Stimulus funds helped offset losses for most
IT MAY BE counterintuitive, but experts have long been saying that the public health emergency actually lowered the amount of money being spent on health care.
The reason is that people have been deferring non-emergency care. So overall appointments for health care have decreased, even as providers are tasked with responding to COVID-19 and related demands for testing and vaccinations.
Two recent reports released by the Center for Health Information and Analysis put new numbers on this trend.
One report, released Thursday, measures hospital profitability for fiscal 2020. (Some hospitals ended their fiscal year in June 2020; others in September.) It found that hospital revenue from patient services dropped by $1.4 billion last year, while hospitals’ expenses increased by $1.3 billion. Hospital profitability was lower than the prior year, even after accounting for $1.8 billion in COVID relief spending.
Thirty-two of 49 hospitals still earned a profit, compared to 40 hospitals the prior year. The statewide median total margin – a measure of profit based on expenses compared to revenue – was 3.1 percent. Without COVID relief funds it would have been negative 4.2 percent, indicating significant losses. Community hospitals fared the worst, while teaching hospitals performed the best.
A different report released Monday on hospital discharges shows why patient revenues are declining so much. Pre-COVID, the state’s hospitals were consistently discharging between around 65,000 and 70,000 patients a month. In April 2020, during the first COVID surge, that number dropped to around 48,000. The number has since rebounded but through December, the number of hospital discharges has generally been between 55,000 and 65,000 each month.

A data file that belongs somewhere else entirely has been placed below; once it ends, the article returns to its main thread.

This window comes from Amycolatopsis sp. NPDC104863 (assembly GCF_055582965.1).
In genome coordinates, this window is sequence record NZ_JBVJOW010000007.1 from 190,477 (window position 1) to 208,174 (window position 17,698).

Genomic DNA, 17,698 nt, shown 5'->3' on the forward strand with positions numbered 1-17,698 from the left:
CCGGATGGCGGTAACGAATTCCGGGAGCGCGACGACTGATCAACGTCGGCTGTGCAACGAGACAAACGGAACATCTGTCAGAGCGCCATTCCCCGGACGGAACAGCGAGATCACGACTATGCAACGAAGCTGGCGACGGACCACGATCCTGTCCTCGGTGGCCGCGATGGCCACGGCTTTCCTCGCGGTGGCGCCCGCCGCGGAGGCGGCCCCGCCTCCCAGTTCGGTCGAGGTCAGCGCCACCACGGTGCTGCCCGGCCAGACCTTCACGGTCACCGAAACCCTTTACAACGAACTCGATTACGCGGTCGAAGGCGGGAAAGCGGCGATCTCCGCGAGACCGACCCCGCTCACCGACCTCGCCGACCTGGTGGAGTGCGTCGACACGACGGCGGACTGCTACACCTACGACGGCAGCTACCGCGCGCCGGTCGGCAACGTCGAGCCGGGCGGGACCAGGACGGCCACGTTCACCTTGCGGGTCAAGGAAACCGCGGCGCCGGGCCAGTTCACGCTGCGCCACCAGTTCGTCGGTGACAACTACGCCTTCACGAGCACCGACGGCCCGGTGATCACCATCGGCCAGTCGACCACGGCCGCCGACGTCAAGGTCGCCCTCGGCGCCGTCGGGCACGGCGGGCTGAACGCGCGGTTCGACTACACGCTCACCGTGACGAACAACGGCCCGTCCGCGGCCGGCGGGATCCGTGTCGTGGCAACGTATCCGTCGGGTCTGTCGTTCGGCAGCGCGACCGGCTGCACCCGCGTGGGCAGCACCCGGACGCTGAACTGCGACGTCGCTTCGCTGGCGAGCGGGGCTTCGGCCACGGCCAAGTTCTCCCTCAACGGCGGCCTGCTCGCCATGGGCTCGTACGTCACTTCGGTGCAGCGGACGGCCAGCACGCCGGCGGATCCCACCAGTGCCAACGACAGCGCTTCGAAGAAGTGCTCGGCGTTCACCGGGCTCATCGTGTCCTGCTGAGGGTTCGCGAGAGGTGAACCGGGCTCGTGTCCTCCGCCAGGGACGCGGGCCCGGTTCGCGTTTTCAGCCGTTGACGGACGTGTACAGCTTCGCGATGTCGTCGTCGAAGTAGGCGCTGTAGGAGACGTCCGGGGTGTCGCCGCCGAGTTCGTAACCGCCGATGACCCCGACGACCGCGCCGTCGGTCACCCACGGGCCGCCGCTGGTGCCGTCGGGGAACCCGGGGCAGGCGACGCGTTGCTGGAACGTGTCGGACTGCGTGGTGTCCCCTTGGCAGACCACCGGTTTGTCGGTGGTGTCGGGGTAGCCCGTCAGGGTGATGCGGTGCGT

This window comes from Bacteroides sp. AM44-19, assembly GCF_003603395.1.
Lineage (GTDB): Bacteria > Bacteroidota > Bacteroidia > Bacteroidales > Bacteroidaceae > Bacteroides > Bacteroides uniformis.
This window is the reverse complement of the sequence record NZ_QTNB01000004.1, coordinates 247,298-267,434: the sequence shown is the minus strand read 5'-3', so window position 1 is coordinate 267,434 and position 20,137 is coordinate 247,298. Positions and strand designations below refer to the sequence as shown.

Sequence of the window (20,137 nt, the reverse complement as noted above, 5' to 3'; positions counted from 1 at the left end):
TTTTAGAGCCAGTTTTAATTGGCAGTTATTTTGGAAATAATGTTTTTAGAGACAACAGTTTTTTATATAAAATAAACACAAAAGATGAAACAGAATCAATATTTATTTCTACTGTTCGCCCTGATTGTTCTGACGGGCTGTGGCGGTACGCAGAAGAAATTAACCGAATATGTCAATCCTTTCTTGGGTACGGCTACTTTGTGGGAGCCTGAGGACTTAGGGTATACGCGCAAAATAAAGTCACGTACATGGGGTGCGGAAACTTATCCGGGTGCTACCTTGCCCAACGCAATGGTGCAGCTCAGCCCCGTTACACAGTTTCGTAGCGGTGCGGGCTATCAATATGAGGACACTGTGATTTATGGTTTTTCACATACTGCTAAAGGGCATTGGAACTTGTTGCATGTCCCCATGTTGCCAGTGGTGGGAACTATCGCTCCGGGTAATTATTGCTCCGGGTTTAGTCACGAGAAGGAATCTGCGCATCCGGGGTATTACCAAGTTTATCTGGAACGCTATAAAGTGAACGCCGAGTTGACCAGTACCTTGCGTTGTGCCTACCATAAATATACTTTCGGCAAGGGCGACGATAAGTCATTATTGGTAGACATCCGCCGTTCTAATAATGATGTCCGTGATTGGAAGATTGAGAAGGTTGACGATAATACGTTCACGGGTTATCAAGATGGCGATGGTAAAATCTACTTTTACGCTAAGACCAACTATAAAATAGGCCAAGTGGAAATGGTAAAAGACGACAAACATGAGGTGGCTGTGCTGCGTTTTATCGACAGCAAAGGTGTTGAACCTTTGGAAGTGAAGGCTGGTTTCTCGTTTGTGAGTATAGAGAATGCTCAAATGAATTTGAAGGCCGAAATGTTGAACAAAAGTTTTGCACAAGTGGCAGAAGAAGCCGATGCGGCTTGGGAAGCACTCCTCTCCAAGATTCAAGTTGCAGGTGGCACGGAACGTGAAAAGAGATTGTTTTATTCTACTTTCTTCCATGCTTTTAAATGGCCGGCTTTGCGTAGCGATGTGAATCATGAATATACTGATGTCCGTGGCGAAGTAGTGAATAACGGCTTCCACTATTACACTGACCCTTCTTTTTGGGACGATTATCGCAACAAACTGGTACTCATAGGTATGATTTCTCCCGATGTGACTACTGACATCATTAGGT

Hospital officials are likely to use the new reports to advocate for additional relief money from the federal and state governments. Steve Walsh, president and CEO of the Massachusetts Health and Hospital Association, said in a statement that the data “confirms the tremendous financial challenges our providers have faced throughout the pandemic.” He noted that costs have increased for setting up vaccination clinics, buying personal protective equipment, and reducing patient capacity due to spacing requirements, at the same time as elective and other in-person procedures were put on hold. “Additional financial support is needed as our providers continue their response and navigate a new normal,” Walsh said.